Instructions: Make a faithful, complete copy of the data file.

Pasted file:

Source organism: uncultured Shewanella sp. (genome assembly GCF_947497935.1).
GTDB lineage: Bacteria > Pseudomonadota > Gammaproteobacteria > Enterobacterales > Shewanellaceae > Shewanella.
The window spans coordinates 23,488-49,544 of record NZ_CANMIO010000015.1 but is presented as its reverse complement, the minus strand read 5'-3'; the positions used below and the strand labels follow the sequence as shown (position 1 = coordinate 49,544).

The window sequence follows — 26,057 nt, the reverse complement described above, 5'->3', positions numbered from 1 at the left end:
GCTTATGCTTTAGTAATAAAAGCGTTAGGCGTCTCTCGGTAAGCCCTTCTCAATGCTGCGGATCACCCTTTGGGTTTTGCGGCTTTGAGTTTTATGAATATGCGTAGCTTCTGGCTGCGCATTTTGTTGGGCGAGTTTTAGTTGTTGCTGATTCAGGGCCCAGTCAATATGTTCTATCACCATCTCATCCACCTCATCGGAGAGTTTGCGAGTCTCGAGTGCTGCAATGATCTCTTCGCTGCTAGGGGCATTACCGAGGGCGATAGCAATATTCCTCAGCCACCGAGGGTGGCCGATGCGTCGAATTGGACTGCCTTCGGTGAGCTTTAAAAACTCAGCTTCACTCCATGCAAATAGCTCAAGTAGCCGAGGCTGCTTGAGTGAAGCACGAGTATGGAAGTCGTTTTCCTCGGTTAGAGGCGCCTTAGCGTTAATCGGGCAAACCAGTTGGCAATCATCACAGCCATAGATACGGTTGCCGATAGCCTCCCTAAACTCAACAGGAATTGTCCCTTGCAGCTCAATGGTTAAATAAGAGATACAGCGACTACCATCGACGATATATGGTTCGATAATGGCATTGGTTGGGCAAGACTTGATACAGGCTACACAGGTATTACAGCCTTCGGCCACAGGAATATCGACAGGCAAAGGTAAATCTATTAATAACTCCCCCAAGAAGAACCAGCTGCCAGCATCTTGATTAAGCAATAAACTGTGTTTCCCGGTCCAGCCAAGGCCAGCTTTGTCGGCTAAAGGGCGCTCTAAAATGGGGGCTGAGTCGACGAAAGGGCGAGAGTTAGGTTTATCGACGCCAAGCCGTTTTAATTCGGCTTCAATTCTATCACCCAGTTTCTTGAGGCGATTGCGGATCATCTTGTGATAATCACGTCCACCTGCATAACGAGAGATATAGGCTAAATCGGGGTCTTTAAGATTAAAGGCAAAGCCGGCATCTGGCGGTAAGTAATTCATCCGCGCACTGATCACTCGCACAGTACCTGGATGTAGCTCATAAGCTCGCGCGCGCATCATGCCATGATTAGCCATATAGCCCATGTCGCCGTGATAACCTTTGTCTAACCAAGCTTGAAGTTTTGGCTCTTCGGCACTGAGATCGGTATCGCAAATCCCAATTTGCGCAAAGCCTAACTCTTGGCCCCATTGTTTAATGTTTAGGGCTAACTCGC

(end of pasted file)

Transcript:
Source organism: uncultured Shewanella sp. (genome assembly GCF_947497935.1).
GTDB lineage: Bacteria > Pseudomonadota > Gammaproteobacteria > Enterobacterales > Shewanellaceae > Shewanella.
The window spans coordinates 23,488-49,544 of record NZ_CANMIO010000015.1 but is presented as its reverse complement, the minus strand read 5'-3'; the positions used below and the strand labels follow the sequence as shown (position 1 = coordinate 49,544).

The window sequence follows — 26,057 nt, the reverse complement described above, 5'->3', positions numbered from 1 at the left end:
GCTTATGCTTTAGTAATAAAAGCGTTAGGCGTCTCTCGGTAAGCCCTTCTCAATGCTGCGGATCACCCTTTGGGTTTTGCGGCTTTGAGTTTTATGAATATGCGTAGCTTCTGGCTGCGCATTTTGTTGGGCGAGTTTTAGTTGTTGCTGATTCAGGGCCCAGTCAATATGTTCTATCACCATCTCATCCACCTCATCGGAGAGTTTGCGAGTCTCGAGTGCTGCAATGATCTCTTCGCTGCTAGGGGCATTACCGAGGGCGATAGCAATATTCCTCAGCCACCGAGGGTGGCCGATGCGTCGAATTGGACTGCCTTCGGTGAGCTTTAAAAACTCAGCTTCACTCCATGCAAATAGCTCAAGTAGCCGAGGCTGCTTGAGTGAAGCACGAGTATGGAAGTCGTTTTCCTCGGTTAGAGGCGCCTTAGCGTTAATCGGGCAAACCAGTTGGCAATCATCACAGCCATAGATACGGTTGCCGATAGCCTCCCTAAACTCAACAGGAATTGTCCCTTGCAGCTCAATGGTTAAATAAGAGATACAGCGACTACCATCGACGATATATGGTTCGATAATGGCATTGGTTGGGCAAGACTTGATACAGGCTACACAGGTATTACAGCCTTCGGCCACAGGAATATCGACAGGCAAAGGTAAATCTATTAATAACTCCCCCAAGAAGAACCAGCTGCCAGCATCTTGATTAAGCAATAAACTGTGTTTCCCGGTCCAGCCAAGGCCAGCTTTGTCGGCTAAAGGGCGCTCTAAAATGGGGGCTGAGTCGACGAAAGGGCGAGAGTTAGGTTTATCGACGCCAAGCCGTTTTAATTCGGCTTCAATTCTATCACCCAGTTTCTTGAGGCGATTGCGGATCATCTTGTGATAATCACGTCCACCTGCATAACGAGAGATATAGGCTAAATCGGGGTCTTTAAGATTAAAGGCAAAGCCGGCATCTGGCGGTAAGTAATTCATCCGCGCACTGATCACTCGCACAGTACCTGGATGTAGCTCATAAGCTCGCGCGCGCATCATGCCATGATTAGCCATATAGCCCATGTCGCCGTGATAACCTTTGTCTAACCAAGCTTGAAGTTTTGGCTCTTCGGCACTGAGATCGGTATCGCAAATCCCAATTTGCGCAAAGCCTAACTCTTGGCCCCATTGTTTAATGTTTAGGGCTAACTCGC